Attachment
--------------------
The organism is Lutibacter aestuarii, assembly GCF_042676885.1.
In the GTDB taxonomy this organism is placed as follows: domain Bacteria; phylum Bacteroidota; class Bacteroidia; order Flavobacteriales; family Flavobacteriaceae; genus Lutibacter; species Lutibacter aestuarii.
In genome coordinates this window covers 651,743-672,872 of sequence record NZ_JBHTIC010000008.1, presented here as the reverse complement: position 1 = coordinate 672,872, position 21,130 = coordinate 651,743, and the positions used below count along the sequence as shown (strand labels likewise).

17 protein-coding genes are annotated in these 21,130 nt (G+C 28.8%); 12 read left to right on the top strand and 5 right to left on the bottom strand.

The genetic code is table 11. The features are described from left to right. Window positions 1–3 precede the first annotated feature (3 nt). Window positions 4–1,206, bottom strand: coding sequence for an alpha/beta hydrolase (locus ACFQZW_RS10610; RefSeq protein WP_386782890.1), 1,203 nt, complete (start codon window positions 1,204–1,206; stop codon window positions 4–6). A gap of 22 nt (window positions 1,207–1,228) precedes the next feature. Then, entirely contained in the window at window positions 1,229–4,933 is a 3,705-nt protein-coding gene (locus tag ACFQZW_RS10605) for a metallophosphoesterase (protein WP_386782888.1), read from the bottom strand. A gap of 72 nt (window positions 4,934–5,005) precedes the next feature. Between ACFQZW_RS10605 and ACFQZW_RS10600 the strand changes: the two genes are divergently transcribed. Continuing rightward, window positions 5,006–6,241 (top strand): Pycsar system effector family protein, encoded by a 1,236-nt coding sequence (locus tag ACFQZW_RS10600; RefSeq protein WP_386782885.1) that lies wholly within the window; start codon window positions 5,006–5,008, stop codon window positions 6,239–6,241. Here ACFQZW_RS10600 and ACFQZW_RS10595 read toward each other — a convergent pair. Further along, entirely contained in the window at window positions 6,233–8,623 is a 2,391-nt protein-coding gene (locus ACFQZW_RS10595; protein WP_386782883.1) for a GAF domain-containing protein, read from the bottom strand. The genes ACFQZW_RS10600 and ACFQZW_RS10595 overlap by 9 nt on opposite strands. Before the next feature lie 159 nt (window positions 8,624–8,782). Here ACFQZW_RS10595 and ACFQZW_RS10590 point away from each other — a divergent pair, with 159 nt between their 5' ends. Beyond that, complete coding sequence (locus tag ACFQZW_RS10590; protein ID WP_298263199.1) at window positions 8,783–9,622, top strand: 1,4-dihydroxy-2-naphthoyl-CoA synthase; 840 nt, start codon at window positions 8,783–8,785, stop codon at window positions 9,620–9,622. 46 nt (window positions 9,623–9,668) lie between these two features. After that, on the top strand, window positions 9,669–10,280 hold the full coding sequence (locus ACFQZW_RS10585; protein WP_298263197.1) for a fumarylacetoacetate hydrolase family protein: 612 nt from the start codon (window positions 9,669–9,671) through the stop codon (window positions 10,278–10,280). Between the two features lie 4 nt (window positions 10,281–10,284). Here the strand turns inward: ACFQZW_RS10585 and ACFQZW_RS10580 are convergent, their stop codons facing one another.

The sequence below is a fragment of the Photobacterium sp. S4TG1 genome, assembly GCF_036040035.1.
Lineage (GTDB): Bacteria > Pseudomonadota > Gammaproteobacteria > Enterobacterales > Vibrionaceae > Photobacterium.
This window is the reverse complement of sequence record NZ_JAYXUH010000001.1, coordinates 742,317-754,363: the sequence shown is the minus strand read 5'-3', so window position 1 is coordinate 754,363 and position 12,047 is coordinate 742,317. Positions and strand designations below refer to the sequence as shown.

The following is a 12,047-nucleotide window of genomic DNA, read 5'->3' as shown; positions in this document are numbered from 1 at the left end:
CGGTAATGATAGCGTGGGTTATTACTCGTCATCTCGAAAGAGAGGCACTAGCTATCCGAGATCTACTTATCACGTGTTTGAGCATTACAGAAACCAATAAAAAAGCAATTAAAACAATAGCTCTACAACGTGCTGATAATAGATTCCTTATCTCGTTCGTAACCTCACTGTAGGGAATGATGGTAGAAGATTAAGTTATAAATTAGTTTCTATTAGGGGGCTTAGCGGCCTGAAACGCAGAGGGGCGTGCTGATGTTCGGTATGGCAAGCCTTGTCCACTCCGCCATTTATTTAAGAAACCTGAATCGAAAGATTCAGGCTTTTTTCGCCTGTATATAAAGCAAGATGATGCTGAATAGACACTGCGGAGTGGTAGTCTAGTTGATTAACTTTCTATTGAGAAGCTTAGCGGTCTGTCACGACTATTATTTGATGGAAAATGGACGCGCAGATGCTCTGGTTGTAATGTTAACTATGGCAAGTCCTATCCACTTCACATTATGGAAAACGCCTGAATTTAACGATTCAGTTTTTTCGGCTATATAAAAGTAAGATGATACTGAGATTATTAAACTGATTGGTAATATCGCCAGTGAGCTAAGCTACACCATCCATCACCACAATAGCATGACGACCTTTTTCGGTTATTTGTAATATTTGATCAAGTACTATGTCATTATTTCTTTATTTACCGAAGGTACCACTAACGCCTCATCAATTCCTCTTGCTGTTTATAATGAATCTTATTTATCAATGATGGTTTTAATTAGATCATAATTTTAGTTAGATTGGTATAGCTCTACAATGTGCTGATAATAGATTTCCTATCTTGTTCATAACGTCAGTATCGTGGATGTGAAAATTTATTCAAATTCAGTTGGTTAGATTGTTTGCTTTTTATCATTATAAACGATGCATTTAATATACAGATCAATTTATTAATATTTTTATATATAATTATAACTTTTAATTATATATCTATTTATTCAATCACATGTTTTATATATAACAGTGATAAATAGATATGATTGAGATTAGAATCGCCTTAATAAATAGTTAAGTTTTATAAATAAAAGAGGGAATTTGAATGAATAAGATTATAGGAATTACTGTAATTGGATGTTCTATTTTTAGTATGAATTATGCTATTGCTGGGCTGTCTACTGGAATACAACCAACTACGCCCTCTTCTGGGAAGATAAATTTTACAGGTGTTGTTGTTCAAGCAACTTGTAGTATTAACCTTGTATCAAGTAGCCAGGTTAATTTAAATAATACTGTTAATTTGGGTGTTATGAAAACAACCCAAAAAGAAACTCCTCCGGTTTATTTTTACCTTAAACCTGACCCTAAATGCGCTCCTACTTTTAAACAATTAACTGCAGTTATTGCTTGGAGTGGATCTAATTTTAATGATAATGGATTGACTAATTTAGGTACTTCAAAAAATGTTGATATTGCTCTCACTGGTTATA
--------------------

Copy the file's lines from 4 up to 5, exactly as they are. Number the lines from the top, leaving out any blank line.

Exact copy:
17 protein-coding genes are annotated in these 21,130 nt (G+C 28.8%); 12 read left to right on the top strand and 5 right to left on the bottom strand.

The genetic code is table 11. The features are described from left to right. Window positions 1–3 precede the first annotated feature (3 nt). Window positions 4–1,206, bottom strand: coding sequence for an alpha/beta hydrolase (locus ACFQZW_RS10610; RefSeq protein WP_386782890.1), 1,203 nt, complete (start codon window positions 1,204–1,206; stop codon window positions 4–6). A gap of 22 nt (window positions 1,207–1,228) precedes the next feature. Then, entirely contained in the window at window positions 1,229–4,933 is a 3,705-nt protein-coding gene (locus tag ACFQZW_RS10605) for a metallophosphoesterase (protein WP_386782888.1), read from the bottom strand. A gap of 72 nt (window positions 4,934–5,005) precedes the next feature. Between ACFQZW_RS10605 and ACFQZW_RS10600 the strand changes: the two genes are divergently transcribed. Continuing rightward, window positions 5,006–6,241 (top strand): Pycsar system effector family protein, encoded by a 1,236-nt coding sequence (locus tag ACFQZW_RS10600; RefSeq protein WP_386782885.1) that lies wholly within the window; start codon window positions 5,006–5,008, stop codon window positions 6,239–6,241. Here ACFQZW_RS10600 and ACFQZW_RS10595 read toward each other — a convergent pair. Further along, entirely contained in the window at window positions 6,233–8,623 is a 2,391-nt protein-coding gene (locus ACFQZW_RS10595; protein WP_386782883.1) for a GAF domain-containing protein, read from the bottom strand. The genes ACFQZW_RS10600 and ACFQZW_RS10595 overlap by 9 nt on opposite strands. Before the next feature lie 159 nt (window positions 8,624–8,782). Here ACFQZW_RS10595 and ACFQZW_RS10590 point away from each other — a divergent pair, with 159 nt between their 5' ends. Beyond that, complete coding sequence (locus tag ACFQZW_RS10590; protein ID WP_298263199.1) at window positions 8,783–9,622, top strand: 1,4-dihydroxy-2-naphthoyl-CoA synthase; 840 nt, start codon at window positions 8,783–8,785, stop codon at window positions 9,620–9,622. 46 nt (window positions 9,623–9,668) lie between these two features. After that, on the top strand, window positions 9,669–10,280 hold the full coding sequence (locus ACFQZW_RS10585; protein WP_298263197.1) for a fumarylacetoacetate hydrolase family protein: 612 nt from the start codon (window positions 9,669–9,671) through the stop codon (window positions 10,278–10,280). Between the two features lie 4 nt (window positions 10,281–10,284). Here the strand turns inward: ACFQZW_RS10585 and ACFQZW_RS10580 are convergent, their stop codons facing one another.